©2002 Bill Gibson
Sound Advice on Microphone Techniques
Published under license exclusively to ProAudio Press, an imprint of artistpro.com, LLC. All rights reserved. No portion of this book may be reproduced, copied, transmitted or stored in any mechanical or electronic form without the written permission of the publisher. Publisher; Mike Lawson Art Director: Stephen Ramirez;Editor: Patrick Runkle Cover image courtesy Midas.
Condenser Microphones Moving-coil Ribbon Mics Pickup/Polar Patterns Mics
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ProAudio Press is an imprint of artistpro.com, LLC 236 Georgia Street, Suite 100 Vallejo, CA 94590 (707) 554-1935 Also from ProMusic Press Music Copyright for the New Millennium The Mellotron Book Electronic Music Pioneers Also fromEMBooks The Independent Working Musician Making the Ultimate Demo, 2nd Ed. Remix: The Electronic Music Explosion Making Music with Your Computer, 2nd Ed, Anatomy of a Home Studio The EM Guide to the RolandVS-880 Also from MixBooks The AudioPro Home Recording Course, Volumes I, II, and III The Art of Mixing: A Visual Guide to Recording, Engineering, and Production The Mixing Engineer's Handbook TheMastering Engineer's Handbook Music Publishing: The Real Road to Music Business Success, Rev. and Exp. 5th Ed. How to Run a Recording Session The Professional Musician's Internet Guide The Songwriters Guide to Collaboration, Rev. and Exp. 2nd Ed. Critical Listening and Auditory Perception Modular Digital Multitracks: The Power Users Guide, Rev. Ed. Professional Microphone Techniques Sound forPicture, 2nd Ed. Music Producers, 2nd Ed. Live Sound Reinforcement Professional Sound Reinforcement Techniques Creative Music Production: Joe Meek's Bold Techniques Printed in Auburn Hills, MI ISBN 1-931140-27-8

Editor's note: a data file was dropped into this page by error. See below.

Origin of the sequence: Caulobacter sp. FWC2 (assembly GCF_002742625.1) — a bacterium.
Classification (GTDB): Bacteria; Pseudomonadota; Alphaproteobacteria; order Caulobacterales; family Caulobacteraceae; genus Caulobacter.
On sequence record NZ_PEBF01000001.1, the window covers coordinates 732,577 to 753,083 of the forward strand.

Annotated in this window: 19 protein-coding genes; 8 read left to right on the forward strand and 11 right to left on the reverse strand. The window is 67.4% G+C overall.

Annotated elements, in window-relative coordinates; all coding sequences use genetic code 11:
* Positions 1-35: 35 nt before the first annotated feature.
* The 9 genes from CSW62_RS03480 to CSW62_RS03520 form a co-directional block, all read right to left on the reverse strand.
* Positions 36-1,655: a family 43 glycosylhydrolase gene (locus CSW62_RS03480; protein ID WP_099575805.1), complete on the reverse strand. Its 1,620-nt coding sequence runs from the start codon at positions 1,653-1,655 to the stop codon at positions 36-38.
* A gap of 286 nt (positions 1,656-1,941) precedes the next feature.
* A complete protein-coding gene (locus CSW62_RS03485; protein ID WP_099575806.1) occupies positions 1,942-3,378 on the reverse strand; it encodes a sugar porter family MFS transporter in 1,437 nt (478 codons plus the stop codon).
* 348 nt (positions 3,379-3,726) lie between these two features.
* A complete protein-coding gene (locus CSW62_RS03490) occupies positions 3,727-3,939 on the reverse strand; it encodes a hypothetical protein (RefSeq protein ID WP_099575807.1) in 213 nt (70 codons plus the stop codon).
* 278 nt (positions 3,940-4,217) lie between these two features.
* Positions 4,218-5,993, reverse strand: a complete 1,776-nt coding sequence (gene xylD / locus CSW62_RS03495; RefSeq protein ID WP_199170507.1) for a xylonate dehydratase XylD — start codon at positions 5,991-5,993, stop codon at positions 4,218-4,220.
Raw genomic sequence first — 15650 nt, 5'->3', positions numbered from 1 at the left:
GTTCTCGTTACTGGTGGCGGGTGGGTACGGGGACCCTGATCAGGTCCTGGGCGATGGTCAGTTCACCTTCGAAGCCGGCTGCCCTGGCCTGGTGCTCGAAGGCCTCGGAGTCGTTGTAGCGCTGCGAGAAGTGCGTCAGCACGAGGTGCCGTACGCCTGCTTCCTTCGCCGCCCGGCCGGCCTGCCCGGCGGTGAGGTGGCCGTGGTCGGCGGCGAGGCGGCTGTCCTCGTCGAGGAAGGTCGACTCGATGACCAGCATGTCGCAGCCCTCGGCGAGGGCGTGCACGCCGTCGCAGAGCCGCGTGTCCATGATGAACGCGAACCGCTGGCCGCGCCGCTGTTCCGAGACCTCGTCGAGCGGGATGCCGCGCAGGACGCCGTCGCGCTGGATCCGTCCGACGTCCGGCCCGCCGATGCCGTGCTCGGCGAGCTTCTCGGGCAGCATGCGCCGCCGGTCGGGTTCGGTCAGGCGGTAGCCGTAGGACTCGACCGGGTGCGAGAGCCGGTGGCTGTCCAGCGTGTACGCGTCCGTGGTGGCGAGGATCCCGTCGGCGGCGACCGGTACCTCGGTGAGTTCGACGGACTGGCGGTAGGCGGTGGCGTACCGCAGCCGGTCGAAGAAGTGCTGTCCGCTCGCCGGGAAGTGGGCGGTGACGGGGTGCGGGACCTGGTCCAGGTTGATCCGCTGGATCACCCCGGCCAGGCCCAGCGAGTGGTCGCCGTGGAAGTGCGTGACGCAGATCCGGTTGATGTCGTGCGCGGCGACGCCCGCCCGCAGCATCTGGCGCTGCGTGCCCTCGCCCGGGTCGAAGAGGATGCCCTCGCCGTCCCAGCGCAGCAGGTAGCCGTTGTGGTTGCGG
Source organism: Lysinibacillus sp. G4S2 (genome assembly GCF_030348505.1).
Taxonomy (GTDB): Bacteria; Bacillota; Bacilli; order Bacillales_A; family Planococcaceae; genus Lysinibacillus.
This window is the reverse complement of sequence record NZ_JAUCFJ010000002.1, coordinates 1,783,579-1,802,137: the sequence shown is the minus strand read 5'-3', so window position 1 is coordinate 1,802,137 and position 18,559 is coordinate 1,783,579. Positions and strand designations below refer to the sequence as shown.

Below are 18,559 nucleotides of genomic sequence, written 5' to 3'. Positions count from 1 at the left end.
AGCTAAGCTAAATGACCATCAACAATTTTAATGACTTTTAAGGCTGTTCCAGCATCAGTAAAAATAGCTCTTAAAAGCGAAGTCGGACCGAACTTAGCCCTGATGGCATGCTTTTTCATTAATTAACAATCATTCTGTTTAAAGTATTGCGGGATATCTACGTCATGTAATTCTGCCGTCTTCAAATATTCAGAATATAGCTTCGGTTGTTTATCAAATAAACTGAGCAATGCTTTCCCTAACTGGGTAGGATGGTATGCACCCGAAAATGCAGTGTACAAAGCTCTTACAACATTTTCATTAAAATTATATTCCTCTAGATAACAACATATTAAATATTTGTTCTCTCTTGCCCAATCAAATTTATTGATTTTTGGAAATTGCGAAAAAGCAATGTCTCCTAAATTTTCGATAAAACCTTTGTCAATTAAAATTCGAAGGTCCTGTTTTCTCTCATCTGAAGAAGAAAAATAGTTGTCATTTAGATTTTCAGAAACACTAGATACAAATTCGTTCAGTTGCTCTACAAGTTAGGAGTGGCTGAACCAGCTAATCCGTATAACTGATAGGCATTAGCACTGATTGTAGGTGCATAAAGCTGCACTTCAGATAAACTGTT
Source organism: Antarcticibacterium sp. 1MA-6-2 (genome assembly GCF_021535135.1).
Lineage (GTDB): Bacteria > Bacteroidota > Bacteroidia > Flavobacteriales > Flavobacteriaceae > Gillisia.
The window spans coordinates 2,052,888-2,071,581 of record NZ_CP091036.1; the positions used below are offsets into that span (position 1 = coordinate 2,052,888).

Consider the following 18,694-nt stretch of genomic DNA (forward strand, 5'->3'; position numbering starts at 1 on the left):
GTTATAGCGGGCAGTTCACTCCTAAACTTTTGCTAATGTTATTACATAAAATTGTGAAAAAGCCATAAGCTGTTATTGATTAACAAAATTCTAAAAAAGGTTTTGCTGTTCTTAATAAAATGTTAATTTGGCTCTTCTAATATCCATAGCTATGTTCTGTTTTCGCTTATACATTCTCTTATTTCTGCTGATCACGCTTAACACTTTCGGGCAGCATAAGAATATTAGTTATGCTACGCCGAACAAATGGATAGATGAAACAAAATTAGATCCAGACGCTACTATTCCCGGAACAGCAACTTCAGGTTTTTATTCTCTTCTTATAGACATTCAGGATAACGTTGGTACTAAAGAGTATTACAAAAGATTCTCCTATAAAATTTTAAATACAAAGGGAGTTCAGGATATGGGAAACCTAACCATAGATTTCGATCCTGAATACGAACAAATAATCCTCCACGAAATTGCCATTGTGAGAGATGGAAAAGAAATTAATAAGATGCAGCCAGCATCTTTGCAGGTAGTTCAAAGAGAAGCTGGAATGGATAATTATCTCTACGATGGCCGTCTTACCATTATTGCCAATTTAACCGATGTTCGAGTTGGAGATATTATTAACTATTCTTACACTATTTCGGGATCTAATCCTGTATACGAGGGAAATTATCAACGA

Frequency Response Curve Stereo Mic Techniques Amplified Electric Guitar Acoustic Guitars Theories of Drum Miking Recording Vocals Piano Mic Techniques Setting the Mood—ConclusionSound Advice on Microphone Techniques
Microphones: Our Primary Tools
The study of microphones is a lifelong quest. For our purposes, we must understand some basic principles, techniques and terminology in order to function in the recording industry. Each mic offers a creative tonal color for your audio palette. Whereas you might struggle to get the perfect sound using one specific mic, simplychanging to a different mic could yield excellent results. If you study the material in this book, you'll begin to understand microphones with a new creative, artistic and technical insight. The microphone is your primary tool in the chain from sound source to audio storage medium. There's much more to mic choice than finding a trusted manufacturer that you can stick with. There's much more to micplacement than simply putting the mic close to the sound source. The difference between mediocre audio
recordings and exemplary audio recordings is quite often defined by the choice and placement of microphones. Using a mic to capture sound is not as simple as just selecting the best mic. Once the mic is selected there are two critically important factors involved in capturingsound using a microphone: • Where we place the mic in relation to the sound source • The acoustical environment in which we choose to record the sound source Although there are hundreds of different microphones available from a lot of manufacturers, they essentially all fit into three basic categories: condenser, movingcoil and ribbon. Condenser and moving-coil mics are the most common of thesethree, although all types of mics can be used creatively in recording as well as live situations.
Sound Advice on Microphone Techniques
Condenser microphones are the most accurate. They respond to fast attacks and transients more precisely than other types, and they typically add the least amount of tonal coloration. The large vocal mics used in professional recording...